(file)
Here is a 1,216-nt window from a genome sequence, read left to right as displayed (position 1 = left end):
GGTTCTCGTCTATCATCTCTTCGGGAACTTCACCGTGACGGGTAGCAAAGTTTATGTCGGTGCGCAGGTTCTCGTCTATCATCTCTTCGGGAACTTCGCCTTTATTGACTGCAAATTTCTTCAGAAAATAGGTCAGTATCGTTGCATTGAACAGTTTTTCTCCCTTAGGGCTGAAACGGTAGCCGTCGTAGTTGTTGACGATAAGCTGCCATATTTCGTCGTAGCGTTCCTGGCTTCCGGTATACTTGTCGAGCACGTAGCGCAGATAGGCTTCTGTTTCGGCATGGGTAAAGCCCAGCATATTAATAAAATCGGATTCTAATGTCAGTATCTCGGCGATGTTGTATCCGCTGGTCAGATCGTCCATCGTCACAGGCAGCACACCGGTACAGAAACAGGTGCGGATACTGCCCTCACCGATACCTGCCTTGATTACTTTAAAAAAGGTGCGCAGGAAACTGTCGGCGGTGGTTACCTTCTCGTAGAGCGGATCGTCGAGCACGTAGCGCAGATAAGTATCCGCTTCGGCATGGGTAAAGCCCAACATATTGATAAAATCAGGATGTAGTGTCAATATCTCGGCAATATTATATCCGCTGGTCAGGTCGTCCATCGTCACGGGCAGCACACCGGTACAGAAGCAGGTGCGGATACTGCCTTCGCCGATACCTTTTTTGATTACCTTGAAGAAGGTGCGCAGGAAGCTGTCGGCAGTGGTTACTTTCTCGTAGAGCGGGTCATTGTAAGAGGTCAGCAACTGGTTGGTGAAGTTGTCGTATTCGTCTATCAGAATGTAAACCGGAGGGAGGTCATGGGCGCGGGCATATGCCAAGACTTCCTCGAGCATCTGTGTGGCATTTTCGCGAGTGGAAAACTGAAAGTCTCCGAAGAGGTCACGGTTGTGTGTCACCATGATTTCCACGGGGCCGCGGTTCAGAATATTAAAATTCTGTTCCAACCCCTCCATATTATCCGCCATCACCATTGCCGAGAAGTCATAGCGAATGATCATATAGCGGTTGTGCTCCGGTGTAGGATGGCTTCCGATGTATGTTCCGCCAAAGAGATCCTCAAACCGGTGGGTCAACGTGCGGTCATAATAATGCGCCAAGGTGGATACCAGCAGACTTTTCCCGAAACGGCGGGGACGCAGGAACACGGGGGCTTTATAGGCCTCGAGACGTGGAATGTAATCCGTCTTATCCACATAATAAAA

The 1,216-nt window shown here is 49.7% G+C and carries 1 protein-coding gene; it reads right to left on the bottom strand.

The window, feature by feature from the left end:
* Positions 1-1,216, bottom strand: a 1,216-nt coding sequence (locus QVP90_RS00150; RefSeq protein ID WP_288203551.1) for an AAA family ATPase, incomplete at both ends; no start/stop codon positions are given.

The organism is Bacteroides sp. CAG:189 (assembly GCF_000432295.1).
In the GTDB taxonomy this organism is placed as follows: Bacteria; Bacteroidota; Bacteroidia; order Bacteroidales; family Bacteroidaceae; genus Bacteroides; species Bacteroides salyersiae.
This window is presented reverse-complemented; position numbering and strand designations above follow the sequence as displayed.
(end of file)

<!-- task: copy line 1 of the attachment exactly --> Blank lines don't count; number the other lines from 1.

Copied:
Here is a 1,216-nt window from a genome sequence, read left to right as displayed (position 1 = left end):